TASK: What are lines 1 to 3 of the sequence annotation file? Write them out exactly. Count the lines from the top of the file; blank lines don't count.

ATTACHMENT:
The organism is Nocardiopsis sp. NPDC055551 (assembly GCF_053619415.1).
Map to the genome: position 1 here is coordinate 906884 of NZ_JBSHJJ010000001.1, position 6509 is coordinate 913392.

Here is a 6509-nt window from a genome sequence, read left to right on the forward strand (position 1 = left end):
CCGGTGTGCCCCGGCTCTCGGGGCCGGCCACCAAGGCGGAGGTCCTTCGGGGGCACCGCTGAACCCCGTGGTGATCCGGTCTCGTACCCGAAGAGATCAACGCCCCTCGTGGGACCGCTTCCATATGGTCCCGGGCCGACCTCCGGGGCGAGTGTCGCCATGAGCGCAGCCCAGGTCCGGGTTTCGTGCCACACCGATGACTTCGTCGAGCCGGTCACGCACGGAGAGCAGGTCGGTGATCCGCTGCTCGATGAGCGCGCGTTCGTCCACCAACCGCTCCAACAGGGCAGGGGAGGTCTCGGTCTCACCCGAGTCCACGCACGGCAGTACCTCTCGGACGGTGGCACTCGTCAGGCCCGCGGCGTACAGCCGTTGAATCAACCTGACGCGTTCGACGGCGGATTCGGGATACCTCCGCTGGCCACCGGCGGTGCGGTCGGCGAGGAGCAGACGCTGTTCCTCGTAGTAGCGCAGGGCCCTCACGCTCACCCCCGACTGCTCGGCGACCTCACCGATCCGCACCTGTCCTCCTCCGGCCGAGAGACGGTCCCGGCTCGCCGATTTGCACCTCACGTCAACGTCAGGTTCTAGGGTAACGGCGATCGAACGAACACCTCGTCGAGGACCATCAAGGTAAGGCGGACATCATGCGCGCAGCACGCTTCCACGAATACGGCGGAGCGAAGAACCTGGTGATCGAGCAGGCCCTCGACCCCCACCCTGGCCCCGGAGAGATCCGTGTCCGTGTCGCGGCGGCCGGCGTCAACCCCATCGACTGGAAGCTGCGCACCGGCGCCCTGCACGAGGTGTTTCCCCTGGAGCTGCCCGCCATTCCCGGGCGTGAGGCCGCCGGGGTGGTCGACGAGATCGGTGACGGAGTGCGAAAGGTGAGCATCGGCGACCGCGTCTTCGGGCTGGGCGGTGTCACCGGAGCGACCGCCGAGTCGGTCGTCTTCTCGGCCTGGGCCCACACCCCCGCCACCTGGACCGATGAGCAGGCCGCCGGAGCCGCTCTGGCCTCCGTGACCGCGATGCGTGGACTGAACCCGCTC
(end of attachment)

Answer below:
The organism is Nocardiopsis sp. NPDC055551 (assembly GCF_053619415.1).
Map to the genome: position 1 here is coordinate 906884 of NZ_JBSHJJ010000001.1, position 6509 is coordinate 913392.

Here is a 6509-nt window from a genome sequence, read left to right on the forward strand (position 1 = left end):